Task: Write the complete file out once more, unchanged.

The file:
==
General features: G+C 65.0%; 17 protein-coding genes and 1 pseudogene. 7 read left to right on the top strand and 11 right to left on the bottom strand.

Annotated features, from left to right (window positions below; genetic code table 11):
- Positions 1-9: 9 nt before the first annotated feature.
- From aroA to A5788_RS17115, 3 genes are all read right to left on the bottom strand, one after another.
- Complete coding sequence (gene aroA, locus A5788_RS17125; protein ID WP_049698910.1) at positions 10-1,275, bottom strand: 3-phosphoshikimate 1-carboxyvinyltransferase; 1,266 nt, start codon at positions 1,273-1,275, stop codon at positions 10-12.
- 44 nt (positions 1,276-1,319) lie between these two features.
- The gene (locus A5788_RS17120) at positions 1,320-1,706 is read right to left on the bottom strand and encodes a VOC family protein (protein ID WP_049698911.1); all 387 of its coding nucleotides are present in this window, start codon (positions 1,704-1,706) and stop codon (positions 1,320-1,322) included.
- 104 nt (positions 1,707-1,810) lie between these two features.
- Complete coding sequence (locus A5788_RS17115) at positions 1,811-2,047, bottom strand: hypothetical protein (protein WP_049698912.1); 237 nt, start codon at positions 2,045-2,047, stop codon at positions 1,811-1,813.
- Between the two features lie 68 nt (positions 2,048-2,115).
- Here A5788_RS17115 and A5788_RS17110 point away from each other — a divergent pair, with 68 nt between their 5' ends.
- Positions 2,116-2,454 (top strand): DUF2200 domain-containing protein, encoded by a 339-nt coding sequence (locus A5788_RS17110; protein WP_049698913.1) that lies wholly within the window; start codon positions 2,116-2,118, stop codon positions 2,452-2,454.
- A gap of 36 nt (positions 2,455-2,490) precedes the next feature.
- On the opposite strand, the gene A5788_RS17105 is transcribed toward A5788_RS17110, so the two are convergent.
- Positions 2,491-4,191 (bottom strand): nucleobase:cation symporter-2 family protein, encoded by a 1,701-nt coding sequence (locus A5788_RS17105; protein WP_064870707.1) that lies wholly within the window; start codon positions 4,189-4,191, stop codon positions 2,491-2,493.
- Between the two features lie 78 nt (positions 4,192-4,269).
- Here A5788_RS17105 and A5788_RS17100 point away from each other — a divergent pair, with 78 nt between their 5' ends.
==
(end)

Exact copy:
General features: G+C 65.0%; 17 protein-coding genes and 1 pseudogene. 7 read left to right on the top strand and 11 right to left on the bottom strand.

Annotated features, from left to right (window positions below; genetic code table 11):
- Positions 1-9: 9 nt before the first annotated feature.
- From aroA to A5788_RS17115, 3 genes are all read right to left on the bottom strand, one after another.
- Complete coding sequence (gene aroA, locus A5788_RS17125; protein ID WP_049698910.1) at positions 10-1,275, bottom strand: 3-phosphoshikimate 1-carboxyvinyltransferase; 1,266 nt, start codon at positions 1,273-1,275, stop codon at positions 10-12.
- 44 nt (positions 1,276-1,319) lie between these two features.
- The gene (locus A5788_RS17120) at positions 1,320-1,706 is read right to left on the bottom strand and encodes a VOC family protein (protein ID WP_049698911.1); all 387 of its coding nucleotides are present in this window, start codon (positions 1,704-1,706) and stop codon (positions 1,320-1,322) included.
- 104 nt (positions 1,707-1,810) lie between these two features.
- Complete coding sequence (locus A5788_RS17115) at positions 1,811-2,047, bottom strand: hypothetical protein (protein WP_049698912.1); 237 nt, start codon at positions 2,045-2,047, stop codon at positions 1,811-1,813.
- Between the two features lie 68 nt (positions 2,048-2,115).
- Here A5788_RS17115 and A5788_RS17110 point away from each other — a divergent pair, with 68 nt between their 5' ends.
- Positions 2,116-2,454 (top strand): DUF2200 domain-containing protein, encoded by a 339-nt coding sequence (locus A5788_RS17110; protein WP_049698913.1) that lies wholly within the window; start codon positions 2,116-2,118, stop codon positions 2,452-2,454.
- A gap of 36 nt (positions 2,455-2,490) precedes the next feature.
- On the opposite strand, the gene A5788_RS17105 is transcribed toward A5788_RS17110, so the two are convergent.
- Positions 2,491-4,191 (bottom strand): nucleobase:cation symporter-2 family protein, encoded by a 1,701-nt coding sequence (locus A5788_RS17105; protein WP_064870707.1) that lies wholly within the window; start codon positions 4,189-4,191, stop codon positions 2,491-2,493.
- Between the two features lie 78 nt (positions 4,192-4,269).
- Here A5788_RS17105 and A5788_RS17100 point away from each other — a divergent pair, with 78 nt between their 5' ends.